Thanks to a wealth of natural hot springs, Loutra Aidipsou has been attracting visitors seeking to benefit from its curative waters since antiquity.
Only once you see it for about the 45th time do you start to get used to it: thick steam rising skywards above frothing hot water, while all around you the rocks are all shades of red and ochre, stained and shaped by the minerals bubbling up from the depths of the earth’s crust.
The geothermal springs in Aidipsos and the surrounding area in northwestern Evia are numerous and widespread: you find them along the length of beaches, by an olive grove, beneath plane trees, in a field between two houses, near the pier in Gialtra, in the sand in Ilias. The water comes from up to 2.5 km underground at temperatures ranging between 34 – 82˚C. Springs with such large depths and high temperatures are rare. The waters are also rich in minerals: potassium, calcium, magnesium, iron, and sodium, among others.
Precisely because of their uniqueness, the hot springs in Aidipsos have played a major role in shaping the small town’s history, sometimes for the better and sometime for the worse.
The therapeutic properties of the waters have traditionally attracted chiefly elderly visitors seeking treatment for arthritis, rheumatism and other ailments. But this has meant that the potential for more contemporary wellness tourism, with the hot waters offering relaxation and rejuvenation to all ages in more modern spa-like settings has historically been ignored. Similarly the other joys of northeastern Evia – the gorgeous landscapes with dense forests reaching down to the sea, its rich history and hearty cuisine – have also been overshadowed.
The town of Aidipsos is located 4 km to the north of Loutra Aidpsou (meaning the ‘Baths of Aidispos’), towards the island’s interior. From the end of the 19th century, the population began to migrate towards the sea and the area’s thermal springs, and in 1920 the settlement of Loutra Aidipsou was officially recognized.
Built parallel to the coastline, the homes are situated amphitheatrically around the seafront. The southern part of the town is dominated by the old, large buildings housing hotels and hydrotherapy facilities, many of which today stand empty. All of the town’s life is concentrated around the coastal road.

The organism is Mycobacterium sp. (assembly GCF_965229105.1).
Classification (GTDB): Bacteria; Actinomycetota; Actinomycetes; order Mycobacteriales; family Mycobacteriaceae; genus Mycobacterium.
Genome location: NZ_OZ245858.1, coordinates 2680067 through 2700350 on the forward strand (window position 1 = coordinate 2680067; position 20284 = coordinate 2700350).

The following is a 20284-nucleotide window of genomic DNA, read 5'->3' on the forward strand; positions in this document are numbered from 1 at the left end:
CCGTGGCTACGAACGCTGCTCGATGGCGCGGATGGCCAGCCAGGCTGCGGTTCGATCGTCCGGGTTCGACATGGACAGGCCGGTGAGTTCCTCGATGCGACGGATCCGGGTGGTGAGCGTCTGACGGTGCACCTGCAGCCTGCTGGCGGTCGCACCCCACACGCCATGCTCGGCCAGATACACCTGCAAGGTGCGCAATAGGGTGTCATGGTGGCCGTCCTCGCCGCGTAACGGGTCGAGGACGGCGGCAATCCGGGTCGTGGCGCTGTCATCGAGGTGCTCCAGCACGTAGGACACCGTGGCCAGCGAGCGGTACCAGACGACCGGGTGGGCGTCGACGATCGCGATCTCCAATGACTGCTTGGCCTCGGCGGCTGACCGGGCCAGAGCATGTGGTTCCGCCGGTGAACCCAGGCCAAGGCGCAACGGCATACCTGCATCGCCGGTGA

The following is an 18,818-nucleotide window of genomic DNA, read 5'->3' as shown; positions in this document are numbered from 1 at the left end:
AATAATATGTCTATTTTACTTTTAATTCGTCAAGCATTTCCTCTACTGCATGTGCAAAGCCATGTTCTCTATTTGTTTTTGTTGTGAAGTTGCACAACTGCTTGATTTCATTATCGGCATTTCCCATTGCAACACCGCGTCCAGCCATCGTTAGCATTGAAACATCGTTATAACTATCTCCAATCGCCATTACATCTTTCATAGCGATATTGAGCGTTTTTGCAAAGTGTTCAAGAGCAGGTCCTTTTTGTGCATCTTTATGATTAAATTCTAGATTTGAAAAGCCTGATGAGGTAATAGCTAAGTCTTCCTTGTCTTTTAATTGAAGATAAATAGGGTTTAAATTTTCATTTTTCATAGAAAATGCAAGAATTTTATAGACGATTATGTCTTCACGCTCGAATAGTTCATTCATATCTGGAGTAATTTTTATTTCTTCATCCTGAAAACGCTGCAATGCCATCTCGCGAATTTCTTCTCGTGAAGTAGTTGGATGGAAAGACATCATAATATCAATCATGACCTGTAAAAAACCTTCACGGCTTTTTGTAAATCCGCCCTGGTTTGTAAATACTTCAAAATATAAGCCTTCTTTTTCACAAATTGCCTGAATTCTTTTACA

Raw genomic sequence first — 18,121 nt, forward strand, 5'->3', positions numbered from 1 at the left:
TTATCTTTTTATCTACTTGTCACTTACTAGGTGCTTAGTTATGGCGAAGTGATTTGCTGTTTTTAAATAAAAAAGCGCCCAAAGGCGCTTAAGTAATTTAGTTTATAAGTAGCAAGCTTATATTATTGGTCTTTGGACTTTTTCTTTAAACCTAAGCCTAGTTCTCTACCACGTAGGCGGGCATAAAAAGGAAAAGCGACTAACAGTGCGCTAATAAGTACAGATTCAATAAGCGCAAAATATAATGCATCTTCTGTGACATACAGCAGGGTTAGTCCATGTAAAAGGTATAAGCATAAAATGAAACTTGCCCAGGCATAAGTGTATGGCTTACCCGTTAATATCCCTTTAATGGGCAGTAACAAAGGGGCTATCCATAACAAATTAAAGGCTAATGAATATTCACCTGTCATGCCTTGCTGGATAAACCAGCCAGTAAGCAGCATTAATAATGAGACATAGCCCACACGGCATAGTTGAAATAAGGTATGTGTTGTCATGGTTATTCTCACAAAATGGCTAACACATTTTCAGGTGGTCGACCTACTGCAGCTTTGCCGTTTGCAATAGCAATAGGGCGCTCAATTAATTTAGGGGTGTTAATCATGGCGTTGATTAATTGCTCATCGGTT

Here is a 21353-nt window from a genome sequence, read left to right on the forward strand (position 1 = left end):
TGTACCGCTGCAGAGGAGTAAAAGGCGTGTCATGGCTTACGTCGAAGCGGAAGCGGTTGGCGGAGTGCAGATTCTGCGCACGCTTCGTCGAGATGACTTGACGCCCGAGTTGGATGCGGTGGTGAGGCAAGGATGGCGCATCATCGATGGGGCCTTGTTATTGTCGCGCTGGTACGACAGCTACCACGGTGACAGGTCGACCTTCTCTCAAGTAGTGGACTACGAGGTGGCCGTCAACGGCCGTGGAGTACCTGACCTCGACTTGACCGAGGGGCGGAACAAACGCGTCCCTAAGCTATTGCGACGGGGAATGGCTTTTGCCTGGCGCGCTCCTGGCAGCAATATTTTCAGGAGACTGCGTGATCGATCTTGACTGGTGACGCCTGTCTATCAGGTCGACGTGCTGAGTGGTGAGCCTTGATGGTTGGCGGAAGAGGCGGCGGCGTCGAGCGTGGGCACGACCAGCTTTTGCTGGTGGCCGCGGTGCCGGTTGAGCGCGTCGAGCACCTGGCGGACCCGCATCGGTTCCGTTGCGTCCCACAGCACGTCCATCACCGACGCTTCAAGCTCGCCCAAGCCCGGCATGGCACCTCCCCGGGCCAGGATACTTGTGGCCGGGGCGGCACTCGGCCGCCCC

Below are 8 reasons to put this geothermal wonder on your wellness map:
1. The hot al fresco showers
In Loutra Aidipsou, the water that bubbles up from the ground traverses a few meters, coloring the rocks before forming a small waterfall that spills into the sea. It is hot to the point of scalding. It also offers an opportunity for you to build up your nerve and enjoy a natural skin treatment by alternating between cold and hot.
To get to the waterfall you have to wade knee-deep through the sea. If you stand directly under the waterfall for a few seconds the heat will become nearly unbearable. Move away, take a deep breath and dive into the cold sea. As soon you start to feel cold again return to the hot waterfall. Repeat as many times as you can bear to. Alternating between hot and cold like this is said to help firm and tone the skin.
2. Pure relaxation and wellness in the Thermay Sylla Spa
In the indoor poor, you won’t hear a whisper, only the sound of the thermal waters emerging from the large ‘mushroom’ in the center of the pool. Bathers gather around it, positioning themselves so that the 32˚C water strikes them on their necks and upper backs. Steam clouds fill the space, rendering it almost dreamlike.
The hotel Thermae Sylla Spa has the best facilities in the area and makes optimal use of its private geothermal spring. Aside from the two pools – one indoor and one outdoor, it also offers steam baths, hydro massage therapies, treatments with therapeutic mud and a full wellness and dietary program. The pools are emptied and cleaned every evening. The hotel’s facilities can also be used by non guests.
3. The charming seafront and the “Kyma”
An afternoon walk on the coastal road in Loutra Aidipsou will reveal many a postcard-worthy scene. Set off from opposite the town hall, pass by the hot springs that spill into the sea and rows of cafés, and stop to admire the “Kyma” (meaning wave) – a key landmark and once the town’s most popular gathering spot.
Built out over the sea on pylons, the wooden octagonal building once housed a café and pastry shop. Today the Kyma has been renovated and hosts various cultural events and exhibitions. Continue on towards the harbor and the fishing boats, pass the “3 molous” (3 piers) and end your walk on Aghios Nikolaos beach. If you’ve timed it to coincide with sunset, so much the better, you will see it sink behind the peninsula of Liohada.
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